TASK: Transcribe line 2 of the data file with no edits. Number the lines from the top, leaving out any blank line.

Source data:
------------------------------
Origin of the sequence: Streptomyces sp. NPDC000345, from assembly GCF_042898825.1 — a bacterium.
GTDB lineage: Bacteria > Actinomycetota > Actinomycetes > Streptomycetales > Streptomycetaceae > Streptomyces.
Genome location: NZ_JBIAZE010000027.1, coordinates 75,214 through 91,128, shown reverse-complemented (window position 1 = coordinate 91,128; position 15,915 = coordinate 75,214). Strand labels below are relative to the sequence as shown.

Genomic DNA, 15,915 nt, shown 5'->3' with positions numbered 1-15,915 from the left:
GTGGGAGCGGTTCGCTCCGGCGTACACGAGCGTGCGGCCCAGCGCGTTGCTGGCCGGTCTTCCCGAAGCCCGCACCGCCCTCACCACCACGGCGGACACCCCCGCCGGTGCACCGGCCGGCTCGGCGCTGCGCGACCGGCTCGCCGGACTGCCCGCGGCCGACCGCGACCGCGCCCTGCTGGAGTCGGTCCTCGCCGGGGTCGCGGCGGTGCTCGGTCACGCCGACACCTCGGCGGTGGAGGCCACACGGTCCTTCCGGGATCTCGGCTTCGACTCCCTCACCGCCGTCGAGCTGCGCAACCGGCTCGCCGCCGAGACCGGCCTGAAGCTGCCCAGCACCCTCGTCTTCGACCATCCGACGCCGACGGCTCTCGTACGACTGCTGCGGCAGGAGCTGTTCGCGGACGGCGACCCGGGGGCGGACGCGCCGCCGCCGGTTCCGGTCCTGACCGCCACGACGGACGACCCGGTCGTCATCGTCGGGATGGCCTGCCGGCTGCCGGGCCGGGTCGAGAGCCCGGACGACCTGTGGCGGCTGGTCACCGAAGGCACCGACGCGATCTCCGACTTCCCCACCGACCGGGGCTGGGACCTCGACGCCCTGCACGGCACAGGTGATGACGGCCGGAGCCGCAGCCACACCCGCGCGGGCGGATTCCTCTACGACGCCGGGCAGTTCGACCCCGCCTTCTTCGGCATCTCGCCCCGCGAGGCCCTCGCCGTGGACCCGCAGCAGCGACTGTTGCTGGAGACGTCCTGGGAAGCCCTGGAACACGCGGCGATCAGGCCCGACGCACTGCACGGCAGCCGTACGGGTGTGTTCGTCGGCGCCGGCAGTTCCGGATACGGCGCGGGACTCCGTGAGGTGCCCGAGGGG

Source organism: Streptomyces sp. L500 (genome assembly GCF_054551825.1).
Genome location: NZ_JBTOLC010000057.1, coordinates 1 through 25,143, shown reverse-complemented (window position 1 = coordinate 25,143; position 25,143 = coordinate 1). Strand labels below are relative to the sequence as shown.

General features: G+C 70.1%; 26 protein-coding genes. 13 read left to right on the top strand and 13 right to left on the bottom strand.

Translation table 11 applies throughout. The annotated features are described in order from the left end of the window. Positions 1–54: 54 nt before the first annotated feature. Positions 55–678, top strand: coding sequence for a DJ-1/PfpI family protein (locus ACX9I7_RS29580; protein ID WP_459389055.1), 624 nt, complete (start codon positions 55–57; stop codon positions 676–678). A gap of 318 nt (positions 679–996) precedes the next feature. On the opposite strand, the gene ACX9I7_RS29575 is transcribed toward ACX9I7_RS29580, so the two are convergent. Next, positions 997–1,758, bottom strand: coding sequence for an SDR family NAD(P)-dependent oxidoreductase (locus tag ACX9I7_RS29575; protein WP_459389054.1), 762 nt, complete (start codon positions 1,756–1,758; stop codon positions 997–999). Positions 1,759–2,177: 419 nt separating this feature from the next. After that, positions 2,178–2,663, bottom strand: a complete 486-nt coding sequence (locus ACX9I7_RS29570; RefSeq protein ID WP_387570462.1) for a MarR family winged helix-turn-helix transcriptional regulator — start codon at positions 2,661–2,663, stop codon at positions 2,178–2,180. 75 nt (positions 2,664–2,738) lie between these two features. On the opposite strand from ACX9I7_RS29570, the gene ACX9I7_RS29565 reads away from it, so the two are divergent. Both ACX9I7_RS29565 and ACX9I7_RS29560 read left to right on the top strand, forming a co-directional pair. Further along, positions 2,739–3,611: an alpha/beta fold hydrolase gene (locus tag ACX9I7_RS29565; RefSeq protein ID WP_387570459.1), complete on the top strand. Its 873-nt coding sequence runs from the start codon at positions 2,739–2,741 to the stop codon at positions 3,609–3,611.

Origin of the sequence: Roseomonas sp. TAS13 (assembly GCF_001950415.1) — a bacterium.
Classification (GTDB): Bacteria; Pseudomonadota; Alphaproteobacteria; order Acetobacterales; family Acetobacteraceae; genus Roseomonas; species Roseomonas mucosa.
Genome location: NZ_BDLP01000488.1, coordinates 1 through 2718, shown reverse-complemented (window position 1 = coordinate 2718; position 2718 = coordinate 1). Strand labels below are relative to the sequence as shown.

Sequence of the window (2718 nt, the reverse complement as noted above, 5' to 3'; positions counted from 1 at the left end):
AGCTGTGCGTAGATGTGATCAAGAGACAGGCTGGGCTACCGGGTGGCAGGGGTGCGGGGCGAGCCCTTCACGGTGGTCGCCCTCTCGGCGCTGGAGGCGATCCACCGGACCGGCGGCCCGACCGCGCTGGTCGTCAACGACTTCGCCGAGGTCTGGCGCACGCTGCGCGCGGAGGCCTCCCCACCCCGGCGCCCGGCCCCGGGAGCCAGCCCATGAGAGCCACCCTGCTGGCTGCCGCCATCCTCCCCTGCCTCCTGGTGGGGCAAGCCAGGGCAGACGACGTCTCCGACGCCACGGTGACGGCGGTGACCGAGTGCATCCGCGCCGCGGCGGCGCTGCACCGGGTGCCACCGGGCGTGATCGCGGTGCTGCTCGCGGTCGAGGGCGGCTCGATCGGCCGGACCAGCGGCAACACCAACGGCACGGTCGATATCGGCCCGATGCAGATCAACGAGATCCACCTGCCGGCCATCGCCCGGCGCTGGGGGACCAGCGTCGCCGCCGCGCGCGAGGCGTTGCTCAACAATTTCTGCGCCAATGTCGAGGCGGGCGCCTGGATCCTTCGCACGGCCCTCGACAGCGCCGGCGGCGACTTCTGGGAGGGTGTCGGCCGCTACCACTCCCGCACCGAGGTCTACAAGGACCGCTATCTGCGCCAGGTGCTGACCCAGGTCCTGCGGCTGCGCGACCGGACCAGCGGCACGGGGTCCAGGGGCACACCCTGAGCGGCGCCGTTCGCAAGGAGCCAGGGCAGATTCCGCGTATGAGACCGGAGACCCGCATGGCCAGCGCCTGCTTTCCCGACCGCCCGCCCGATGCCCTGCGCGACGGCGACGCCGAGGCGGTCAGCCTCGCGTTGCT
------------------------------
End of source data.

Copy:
GTDB lineage: Bacteria > Actinomycetota > Actinomycetes > Streptomycetales > Streptomycetaceae > Streptomyces.